A few months ago, a picture of a woman in one of those desperate parenting situations was covered by several news organizations. It showed the woman holding a toddler boy over a public trash can somewhere in B.C. so he could go pee — which he was doing in spectacular fashion.
In the photo on the news sites, both of their eyes were hidden by a black band, but I’m sure that poor woman knew it was her and the toddler.
Lots of people may think what she did was disgusting. I could only salute her in commiseration and acknowledge she most likely tried her best in a bad situation.
We live in a society that is quick to wag the finger at parents, to blame them for everything from rude kids to axe murderers. We should always strive to be the best parents we can, and to do our best to raise respectful, polite and, above all, moral children. But parents also don’t get nearly enough recognition when they are nailing it.
Maybe most people don’t notice us when we’re doing it right, and only see us in public when our child is pitching a fit, displaying rude behaviour or peeing in a garbage can.
But, parents in Victoria, I notice you. I watch you with your kids at the grocery store, on the bus and on the way to school. Most of you are doing an exemplary job, and it’s about time someone told you so.
I’ve seen you say no to the cookie, to insist the child try a vegetable, to make a child pick up litter dropped on the ground. I’ve noticed you leaping parental pitfalls with aplomb.
The grocery store is a form of parental purgatory, a place where toddlers are bound to throw tantrums and bigger kids can act out in all sorts of embarrassing ways. I have seen many a parent handle enormous tantrums with grace, humour and astounding self-control. I’ve seen many more avoid the tantrum with a well-placed game of I Spy, or another distraction.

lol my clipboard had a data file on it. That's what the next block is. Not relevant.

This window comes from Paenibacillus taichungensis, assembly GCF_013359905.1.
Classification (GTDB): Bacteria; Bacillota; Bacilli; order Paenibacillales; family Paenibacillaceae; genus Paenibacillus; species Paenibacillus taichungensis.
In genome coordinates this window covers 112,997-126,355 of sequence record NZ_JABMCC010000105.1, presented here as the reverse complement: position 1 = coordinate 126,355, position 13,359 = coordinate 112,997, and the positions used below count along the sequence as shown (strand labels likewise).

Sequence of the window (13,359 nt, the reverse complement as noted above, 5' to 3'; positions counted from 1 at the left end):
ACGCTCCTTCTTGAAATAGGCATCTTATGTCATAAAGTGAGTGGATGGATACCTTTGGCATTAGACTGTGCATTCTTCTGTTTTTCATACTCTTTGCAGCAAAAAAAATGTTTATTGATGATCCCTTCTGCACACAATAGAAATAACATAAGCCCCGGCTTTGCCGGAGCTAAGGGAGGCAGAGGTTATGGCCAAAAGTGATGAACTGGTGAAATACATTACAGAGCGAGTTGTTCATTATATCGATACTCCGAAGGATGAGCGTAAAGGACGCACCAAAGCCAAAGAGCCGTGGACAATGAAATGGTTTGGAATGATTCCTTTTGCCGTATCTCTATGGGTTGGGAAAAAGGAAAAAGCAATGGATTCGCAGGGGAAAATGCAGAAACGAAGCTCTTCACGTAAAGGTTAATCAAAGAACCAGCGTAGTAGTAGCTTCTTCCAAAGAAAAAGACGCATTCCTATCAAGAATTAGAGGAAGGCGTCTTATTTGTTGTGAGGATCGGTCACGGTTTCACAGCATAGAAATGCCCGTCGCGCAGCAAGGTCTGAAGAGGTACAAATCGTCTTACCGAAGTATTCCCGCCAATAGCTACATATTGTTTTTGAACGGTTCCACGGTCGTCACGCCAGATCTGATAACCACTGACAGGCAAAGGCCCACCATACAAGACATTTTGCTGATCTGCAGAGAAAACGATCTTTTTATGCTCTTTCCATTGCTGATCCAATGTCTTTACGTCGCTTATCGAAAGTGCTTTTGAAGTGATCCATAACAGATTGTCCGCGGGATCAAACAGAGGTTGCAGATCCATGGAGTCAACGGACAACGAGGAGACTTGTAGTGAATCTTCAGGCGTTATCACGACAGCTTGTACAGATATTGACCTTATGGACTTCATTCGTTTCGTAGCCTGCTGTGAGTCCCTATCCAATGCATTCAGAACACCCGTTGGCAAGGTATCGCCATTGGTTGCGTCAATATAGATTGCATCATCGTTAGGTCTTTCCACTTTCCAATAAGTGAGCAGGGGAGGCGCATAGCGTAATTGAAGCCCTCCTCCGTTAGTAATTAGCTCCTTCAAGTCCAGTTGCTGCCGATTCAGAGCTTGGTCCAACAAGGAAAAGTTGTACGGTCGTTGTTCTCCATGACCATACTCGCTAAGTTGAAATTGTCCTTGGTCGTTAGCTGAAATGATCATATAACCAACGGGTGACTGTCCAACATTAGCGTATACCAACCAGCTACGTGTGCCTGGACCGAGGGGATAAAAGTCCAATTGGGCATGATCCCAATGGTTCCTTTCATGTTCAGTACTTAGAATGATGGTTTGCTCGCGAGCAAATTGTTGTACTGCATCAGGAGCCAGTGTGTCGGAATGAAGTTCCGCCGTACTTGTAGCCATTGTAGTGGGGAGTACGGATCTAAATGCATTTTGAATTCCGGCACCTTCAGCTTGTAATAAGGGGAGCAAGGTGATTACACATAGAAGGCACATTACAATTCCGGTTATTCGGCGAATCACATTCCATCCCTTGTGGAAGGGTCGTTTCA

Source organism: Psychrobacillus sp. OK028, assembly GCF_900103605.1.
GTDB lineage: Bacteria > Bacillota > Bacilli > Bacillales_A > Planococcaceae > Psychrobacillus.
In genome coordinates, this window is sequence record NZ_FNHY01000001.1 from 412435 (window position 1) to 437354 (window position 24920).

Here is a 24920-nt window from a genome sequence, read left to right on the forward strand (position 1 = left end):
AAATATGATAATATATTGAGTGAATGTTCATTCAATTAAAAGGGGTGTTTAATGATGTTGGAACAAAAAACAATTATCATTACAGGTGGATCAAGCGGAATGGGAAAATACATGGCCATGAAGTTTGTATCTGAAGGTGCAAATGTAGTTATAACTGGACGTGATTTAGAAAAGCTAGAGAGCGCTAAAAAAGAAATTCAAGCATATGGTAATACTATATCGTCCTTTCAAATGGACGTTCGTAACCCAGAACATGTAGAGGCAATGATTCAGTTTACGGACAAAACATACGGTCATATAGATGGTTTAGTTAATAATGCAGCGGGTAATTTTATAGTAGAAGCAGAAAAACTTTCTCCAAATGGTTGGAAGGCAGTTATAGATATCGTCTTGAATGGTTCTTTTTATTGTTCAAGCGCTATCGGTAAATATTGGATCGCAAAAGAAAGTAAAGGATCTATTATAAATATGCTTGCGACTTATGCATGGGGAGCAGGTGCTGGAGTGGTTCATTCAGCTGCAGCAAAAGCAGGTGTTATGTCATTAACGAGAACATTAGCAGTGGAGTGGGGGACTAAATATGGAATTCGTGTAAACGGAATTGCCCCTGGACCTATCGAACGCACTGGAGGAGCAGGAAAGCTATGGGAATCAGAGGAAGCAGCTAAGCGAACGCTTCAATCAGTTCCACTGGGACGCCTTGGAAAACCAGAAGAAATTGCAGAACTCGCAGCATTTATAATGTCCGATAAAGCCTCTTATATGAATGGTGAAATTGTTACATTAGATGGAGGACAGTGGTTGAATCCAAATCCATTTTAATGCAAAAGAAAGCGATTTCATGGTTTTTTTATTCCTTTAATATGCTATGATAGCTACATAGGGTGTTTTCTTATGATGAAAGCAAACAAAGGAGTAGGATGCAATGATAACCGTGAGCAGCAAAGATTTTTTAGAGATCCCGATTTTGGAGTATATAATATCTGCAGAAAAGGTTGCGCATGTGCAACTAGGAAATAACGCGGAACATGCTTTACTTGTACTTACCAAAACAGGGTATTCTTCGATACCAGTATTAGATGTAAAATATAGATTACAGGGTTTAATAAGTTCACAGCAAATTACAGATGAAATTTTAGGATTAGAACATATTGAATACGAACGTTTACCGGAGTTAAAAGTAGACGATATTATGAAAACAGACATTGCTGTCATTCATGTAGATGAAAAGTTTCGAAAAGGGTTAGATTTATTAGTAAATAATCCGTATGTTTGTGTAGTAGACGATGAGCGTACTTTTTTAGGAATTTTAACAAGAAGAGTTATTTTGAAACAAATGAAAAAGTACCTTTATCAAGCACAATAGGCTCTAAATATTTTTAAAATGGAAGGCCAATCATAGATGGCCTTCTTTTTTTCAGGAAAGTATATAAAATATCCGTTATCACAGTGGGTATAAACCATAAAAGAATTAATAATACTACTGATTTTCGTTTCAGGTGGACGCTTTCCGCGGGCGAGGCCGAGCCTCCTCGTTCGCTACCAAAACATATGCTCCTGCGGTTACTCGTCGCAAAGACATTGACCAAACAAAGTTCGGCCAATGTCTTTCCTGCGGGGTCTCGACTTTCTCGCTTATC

I see a lot of great parenting on the bus, much of it done by younger parents with small children. A few weeks ago, a very young mother got on a bus pushing a stroller. Her baby was crying and the mother looked exhausted. She parked the stroller, sat down and tried to console the baby. Baby continued to cry. She tried to feed him. More wails. Finally, she put him over her shoulder, rocking him and whispering, “It’s all right. It’s all right. It’s going to be OK. I know it’s not your fault.”
I wanted to hug the mom; being on a bus with a crying baby is stressful, and yet she focused on baby’s needs rather than getting angry or breaking down in humiliated tears.
I cycle to work sometimes. One warm early autumn day, I watched a mother with a child in a trailer and another two on bikes pedalling her way up the switch bridge on the Galloping Goose. As she struggled to get up the hill, she was calling back to her cycling daughters, “You can do it. Just keep pedalling. Don’t give up. You’re so strong, I know you can!”
Her daughters were staring ahead, puffing and pedalling. When they got to the top, their mother cheering, they looked as proud as if they’d climbed the tallest mountain.
My loudest applause, though, is for the dad I passed on the Goose this summer, walking with his teenage son. A pretty woman jogged by, and the boy whistled.
His father put out an arm to stop him, looked him in the eye and said, “That was a terribly demeaning thing you just did. Don’t ever do that again.”
Bad parenting moments are like dandelions popping out of a verdant lawn. They’re easy to notice. This week, I encourage you to notice the grass instead. It’s everywhere.
Article courtesy: timescolonist.com
Cindy MacDougall / Times Colonist